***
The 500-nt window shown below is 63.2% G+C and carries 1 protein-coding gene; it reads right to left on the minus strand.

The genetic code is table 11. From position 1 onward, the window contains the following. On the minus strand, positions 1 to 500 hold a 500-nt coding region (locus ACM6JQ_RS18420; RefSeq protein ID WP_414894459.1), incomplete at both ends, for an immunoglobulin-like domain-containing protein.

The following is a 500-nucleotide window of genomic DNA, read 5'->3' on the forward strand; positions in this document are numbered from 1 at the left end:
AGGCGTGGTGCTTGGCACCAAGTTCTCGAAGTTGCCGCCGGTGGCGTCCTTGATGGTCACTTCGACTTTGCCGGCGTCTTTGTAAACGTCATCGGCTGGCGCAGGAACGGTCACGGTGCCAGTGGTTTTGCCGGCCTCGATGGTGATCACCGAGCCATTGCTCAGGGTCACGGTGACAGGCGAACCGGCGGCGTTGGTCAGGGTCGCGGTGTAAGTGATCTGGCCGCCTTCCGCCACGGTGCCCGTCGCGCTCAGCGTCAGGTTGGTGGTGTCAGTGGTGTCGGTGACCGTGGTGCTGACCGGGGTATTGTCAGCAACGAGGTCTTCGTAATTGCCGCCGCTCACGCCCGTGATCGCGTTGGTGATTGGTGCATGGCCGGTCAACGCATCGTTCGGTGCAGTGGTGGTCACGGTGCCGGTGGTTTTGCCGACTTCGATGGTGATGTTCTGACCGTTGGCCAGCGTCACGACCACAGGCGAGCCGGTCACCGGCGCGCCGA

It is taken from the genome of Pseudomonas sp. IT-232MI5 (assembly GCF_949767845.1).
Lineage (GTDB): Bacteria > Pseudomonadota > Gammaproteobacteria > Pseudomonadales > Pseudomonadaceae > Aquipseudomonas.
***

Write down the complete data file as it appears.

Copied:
The 500-nt window shown below is 63.2% G+C and carries 1 protein-coding gene; it reads right to left on the minus strand.

The genetic code is table 11. From position 1 onward, the window contains the following. On the minus strand, positions 1 to 500 hold a 500-nt coding region (locus ACM6JQ_RS18420; RefSeq protein ID WP_414894459.1), incomplete at both ends, for an immunoglobulin-like domain-containing protein.

The following is a 500-nucleotide window of genomic DNA, read 5'->3' on the forward strand; positions in this document are numbered from 1 at the left end:
AGGCGTGGTGCTTGGCACCAAGTTCTCGAAGTTGCCGCCGGTGGCGTCCTTGATGGTCACTTCGACTTTGCCGGCGTCTTTGTAAACGTCATCGGCTGGCGCAGGAACGGTCACGGTGCCAGTGGTTTTGCCGGCCTCGATGGTGATCACCGAGCCATTGCTCAGGGTCACGGTGACAGGCGAACCGGCGGCGTTGGTCAGGGTCGCGGTGTAAGTGATCTGGCCGCCTTCCGCCACGGTGCCCGTCGCGCTCAGCGTCAGGTTGGTGGTGTCAGTGGTGTCGGTGACCGTGGTGCTGACCGGGGTATTGTCAGCAACGAGGTCTTCGTAATTGCCGCCGCTCACGCCCGTGATCGCGTTGGTGATTGGTGCATGGCCGGTCAACGCATCGTTCGGTGCAGTGGTGGTCACGGTGCCGGTGGTTTTGCCGACTTCGATGGTGATGTTCTGACCGTTGGCCAGCGTCACGACCACAGGCGAGCCGGTCACCGGCGCGCCGA

It is taken from the genome of Pseudomonas sp. IT-232MI5 (assembly GCF_949767845.1).
Lineage (GTDB): Bacteria > Pseudomonadota > Gammaproteobacteria > Pseudomonadales > Pseudomonadaceae > Aquipseudomonas.